Immigration and Trust

Whether people in a society think that most others can be trusted seems to predict many positive social and economic outcomes. A common criticism of liberalized immigration is that the newcomers come from societies with low trust, so they might bring their low-trust attitudes with them, pass them on to their descendants, and leave our society with less trust, potentially reducing future economic growth.

Economist Bryan Caplan ran a recent exercise showing that immigrants and their descendants make substantial gains in trust, virtually assimilating by the second generation. In a similar vein, my research shows that trust levels among the second-generation are basically the same as Americans whose ancestors have been here for at least four generations according to survey responses on three related questions. 

Caplan’s post provides a possible answer to the oddest question raised in my post: Why do third-generation Americans have the highest trust scores? Based on cliometric research, Caplan argues that the descendants of slaves in the United States have far lower levels of trust, similar to how African societies that were most afflicted by the slave trade have enduringly low trust rates today. All of the descendants of slaves in the United States have ancestors who arrived on our shores more that four generations ago, as legal slave importation ended in 1808. 

Excluding black respondents from the General Social Survey (GSS) on the question “Generally speaking, would you say that most people can be trusted or that you can’t be too careful in life?” does improve trust for Americans who can trace their lineage in the United States back at least four generations (all of their grandparents were born in the United States), but the biggest trust improvement is for the immigrants themselves. I limited my sample to the years 2004 to 2014 to focus on more recent immigrants. Figure 1 presents my original findings that include respondents of all races. Figure 2 excludes all black respondents.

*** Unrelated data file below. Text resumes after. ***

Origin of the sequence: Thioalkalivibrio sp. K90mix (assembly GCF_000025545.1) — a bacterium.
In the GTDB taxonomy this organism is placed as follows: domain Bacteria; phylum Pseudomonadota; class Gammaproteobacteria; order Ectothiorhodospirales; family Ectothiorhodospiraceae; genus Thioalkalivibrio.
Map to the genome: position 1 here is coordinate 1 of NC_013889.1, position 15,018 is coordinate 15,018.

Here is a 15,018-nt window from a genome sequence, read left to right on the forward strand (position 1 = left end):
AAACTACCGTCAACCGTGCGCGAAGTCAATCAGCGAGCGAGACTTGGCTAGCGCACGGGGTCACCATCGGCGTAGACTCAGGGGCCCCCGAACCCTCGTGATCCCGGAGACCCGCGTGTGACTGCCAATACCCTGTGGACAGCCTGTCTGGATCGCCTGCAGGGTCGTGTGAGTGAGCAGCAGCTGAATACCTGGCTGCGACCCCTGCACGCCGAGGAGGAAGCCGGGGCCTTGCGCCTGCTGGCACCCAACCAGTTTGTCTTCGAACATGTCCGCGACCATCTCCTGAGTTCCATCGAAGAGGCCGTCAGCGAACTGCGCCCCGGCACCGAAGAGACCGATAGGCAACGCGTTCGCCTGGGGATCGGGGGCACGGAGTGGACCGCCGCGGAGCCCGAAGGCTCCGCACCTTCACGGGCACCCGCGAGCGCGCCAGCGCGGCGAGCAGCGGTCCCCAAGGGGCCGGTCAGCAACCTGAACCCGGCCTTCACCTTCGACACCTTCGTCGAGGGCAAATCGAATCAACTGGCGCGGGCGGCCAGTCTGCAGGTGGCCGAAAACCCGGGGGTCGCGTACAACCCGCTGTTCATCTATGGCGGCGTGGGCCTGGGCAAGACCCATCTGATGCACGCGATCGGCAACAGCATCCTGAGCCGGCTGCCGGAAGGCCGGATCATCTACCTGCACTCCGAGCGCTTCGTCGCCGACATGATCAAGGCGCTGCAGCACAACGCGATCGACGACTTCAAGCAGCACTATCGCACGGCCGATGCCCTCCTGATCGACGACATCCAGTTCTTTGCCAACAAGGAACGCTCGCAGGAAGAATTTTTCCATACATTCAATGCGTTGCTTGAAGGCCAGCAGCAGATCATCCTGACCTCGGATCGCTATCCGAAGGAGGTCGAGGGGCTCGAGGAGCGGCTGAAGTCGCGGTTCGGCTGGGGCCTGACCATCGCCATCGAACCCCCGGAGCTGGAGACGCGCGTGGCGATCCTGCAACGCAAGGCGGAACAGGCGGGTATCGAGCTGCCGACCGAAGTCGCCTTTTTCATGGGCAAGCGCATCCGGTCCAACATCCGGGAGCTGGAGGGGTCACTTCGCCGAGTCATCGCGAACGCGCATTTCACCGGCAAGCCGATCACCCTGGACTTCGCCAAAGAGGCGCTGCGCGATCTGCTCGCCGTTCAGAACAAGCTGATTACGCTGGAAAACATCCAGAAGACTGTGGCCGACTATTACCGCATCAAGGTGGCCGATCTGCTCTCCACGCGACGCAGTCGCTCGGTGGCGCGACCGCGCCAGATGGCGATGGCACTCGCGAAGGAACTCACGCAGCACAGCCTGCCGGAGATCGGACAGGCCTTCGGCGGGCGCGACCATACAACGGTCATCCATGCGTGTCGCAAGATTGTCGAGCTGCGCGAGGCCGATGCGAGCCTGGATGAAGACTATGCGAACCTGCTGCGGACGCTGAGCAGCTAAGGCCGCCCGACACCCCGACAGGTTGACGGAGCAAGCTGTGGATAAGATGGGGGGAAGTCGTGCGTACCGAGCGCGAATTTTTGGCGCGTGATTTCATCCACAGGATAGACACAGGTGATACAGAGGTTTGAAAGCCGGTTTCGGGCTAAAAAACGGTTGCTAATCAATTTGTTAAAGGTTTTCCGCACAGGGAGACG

Figure 1

Trust, Respondents of All Races Included, Years 2004-2014

Source: General Social Survey.

Figure 2

Trust, Black Respondents Excluded, Years 2004-2014

 

Source: General Social Survey.

When black respondents are excluded, “can trust” for Americans whose descendants have been here at least four generations goes from 32.7 percent to 37 percent while “cannot trust” drops from 62.7 percent to 58.1 percent. The answer “depends” shrinks the most from 8.5 percent to 1.2 percent. For immigrants, the “can trust” response shoots up from 22.6 percent to 36.1 percent while “cannot trust” drops from 68.9 percent to 62.7 percent. The GSS survey question shows that non-black immigrants have trust scores about the same as Americans whose grandparents were all born in the United States.